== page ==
U.S. appeals court rejects Biden’s bid to reinstate student debt plan-government.vision

U.S. appeals court rejects Biden’s bid to reinstate student debt plan

On Wednesday, a federal appeals court declined to overturn a Texas judge’s decision that President Joe Biden’s proposal to forgive hundreds of billions of dollars in student loan debt was illegal.

In a case brought by a conservative advocacy organization, the 5th U.S. Circuit Court of Appeals in New Orleans denied the Biden administration’s plea to stay a judge’s ruling invalidating the $400 billion student debt relief scheme on November 10.

One of two decisions made nationwide by U.S. District Judge Mark Pittman, who is headquartered in Fort Worth, Texas, stopped the U.S. Department of Education under Biden from awarding debt relief to millions of students.

The administration has urged the U.S. Supreme Court to reverse a decision by the 8th U.S. Circuit Court of Appeals in St. Louis that had prohibited it from canceling student loans at the request of six Republican-led states.

According to a policy announced by Biden in August, borrowers who earn less than $125,000 a year, or $250,000 for married couples, would have up to $10,000 in student loan debt forgiven by the federal government. For individuals who received Pell Grants, which were designed for college students from lower-income households, up to $20,000 of student debt will be canceled.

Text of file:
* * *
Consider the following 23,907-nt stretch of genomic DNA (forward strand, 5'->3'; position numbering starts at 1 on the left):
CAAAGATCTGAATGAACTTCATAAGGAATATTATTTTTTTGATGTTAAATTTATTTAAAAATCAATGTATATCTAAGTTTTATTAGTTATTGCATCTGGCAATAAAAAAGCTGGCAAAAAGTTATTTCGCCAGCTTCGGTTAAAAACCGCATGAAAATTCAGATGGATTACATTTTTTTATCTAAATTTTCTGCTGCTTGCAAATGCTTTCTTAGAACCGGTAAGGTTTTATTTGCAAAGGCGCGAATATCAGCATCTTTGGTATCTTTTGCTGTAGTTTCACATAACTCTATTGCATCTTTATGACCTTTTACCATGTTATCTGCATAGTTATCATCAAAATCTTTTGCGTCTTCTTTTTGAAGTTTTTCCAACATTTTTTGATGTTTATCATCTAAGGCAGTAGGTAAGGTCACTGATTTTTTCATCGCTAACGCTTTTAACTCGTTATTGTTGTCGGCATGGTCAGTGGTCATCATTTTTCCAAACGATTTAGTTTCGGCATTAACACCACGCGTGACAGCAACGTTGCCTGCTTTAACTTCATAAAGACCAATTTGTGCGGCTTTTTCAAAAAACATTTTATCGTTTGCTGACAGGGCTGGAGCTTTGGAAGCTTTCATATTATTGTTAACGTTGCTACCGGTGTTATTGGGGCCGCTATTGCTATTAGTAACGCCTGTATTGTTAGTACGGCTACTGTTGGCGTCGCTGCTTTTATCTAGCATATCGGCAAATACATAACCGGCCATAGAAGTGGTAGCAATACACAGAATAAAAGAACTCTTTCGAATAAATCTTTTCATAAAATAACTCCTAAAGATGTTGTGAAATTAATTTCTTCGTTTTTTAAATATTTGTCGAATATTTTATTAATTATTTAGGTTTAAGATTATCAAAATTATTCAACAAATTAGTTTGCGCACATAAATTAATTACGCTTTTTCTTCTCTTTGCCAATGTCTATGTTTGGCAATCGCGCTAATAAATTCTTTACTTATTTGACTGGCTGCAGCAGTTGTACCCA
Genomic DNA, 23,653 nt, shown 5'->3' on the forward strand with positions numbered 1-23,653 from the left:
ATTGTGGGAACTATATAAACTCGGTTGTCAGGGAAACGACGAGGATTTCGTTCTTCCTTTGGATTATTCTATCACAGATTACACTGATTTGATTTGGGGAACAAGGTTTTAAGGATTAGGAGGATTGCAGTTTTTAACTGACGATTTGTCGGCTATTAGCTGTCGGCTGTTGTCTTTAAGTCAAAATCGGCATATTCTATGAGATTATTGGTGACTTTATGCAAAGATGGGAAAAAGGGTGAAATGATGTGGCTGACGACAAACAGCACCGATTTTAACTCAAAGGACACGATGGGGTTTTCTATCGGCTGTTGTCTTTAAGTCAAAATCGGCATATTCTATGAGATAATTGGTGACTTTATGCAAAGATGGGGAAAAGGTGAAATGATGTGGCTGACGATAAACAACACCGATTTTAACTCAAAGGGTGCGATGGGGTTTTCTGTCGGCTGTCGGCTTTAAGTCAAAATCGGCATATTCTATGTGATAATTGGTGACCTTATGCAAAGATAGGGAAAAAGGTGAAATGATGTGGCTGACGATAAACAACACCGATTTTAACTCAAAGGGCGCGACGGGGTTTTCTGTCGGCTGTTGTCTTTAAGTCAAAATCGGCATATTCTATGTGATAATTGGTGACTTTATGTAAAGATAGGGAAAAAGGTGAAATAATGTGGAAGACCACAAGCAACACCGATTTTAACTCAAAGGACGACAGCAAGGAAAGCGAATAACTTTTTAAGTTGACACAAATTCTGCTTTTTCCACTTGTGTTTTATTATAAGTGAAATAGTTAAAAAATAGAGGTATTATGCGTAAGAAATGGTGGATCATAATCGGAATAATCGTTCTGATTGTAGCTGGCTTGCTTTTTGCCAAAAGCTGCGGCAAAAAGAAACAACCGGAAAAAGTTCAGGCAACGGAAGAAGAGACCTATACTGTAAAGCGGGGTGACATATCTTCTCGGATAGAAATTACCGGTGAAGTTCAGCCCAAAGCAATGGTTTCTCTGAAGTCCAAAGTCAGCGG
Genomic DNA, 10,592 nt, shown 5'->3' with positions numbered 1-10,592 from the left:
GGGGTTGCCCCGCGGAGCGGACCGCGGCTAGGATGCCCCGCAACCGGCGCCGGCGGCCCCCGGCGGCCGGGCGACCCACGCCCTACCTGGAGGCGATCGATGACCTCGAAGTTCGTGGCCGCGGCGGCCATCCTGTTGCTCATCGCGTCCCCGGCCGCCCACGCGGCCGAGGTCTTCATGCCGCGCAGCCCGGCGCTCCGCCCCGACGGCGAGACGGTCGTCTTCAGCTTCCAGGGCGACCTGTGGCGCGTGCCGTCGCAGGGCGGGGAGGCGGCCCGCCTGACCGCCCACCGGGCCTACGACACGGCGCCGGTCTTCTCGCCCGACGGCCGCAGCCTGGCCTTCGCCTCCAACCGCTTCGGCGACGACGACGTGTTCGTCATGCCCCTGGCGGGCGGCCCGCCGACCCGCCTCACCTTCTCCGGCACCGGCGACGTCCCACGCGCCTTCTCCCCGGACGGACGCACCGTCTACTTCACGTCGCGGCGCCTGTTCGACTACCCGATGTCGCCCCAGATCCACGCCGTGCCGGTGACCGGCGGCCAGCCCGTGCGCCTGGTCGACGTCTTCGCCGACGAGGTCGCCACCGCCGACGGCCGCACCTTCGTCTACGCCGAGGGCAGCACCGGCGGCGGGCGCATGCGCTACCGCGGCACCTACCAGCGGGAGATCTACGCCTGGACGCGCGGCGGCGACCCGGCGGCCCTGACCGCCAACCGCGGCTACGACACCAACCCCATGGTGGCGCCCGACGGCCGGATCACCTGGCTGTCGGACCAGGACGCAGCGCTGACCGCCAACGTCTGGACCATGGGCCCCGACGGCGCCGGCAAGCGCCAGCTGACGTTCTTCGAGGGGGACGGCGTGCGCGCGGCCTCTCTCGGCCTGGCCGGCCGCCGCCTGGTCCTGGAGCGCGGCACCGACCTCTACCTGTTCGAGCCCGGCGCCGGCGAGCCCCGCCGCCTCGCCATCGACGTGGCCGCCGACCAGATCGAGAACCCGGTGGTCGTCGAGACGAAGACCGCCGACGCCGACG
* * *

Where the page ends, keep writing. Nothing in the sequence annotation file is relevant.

Biden pledged during the 2020 presidential campaign to assist former college students who were burdened with debt. Republicans have opposed Biden’s plan, arguing that it will shift debt burdens from rich elites to lower-income Americans.

The cost of the debt forgiveness scheme, according to a September estimate by the Congressional Budget Office, would be $400 billion for the taxpayers.

In total, 26 million Americans have asked for student debt forgiveness, and by the time Pittman, a Trump appointee and former Republican, announced his decision, the U.S. Department of Education had granted 16 million of those requests.

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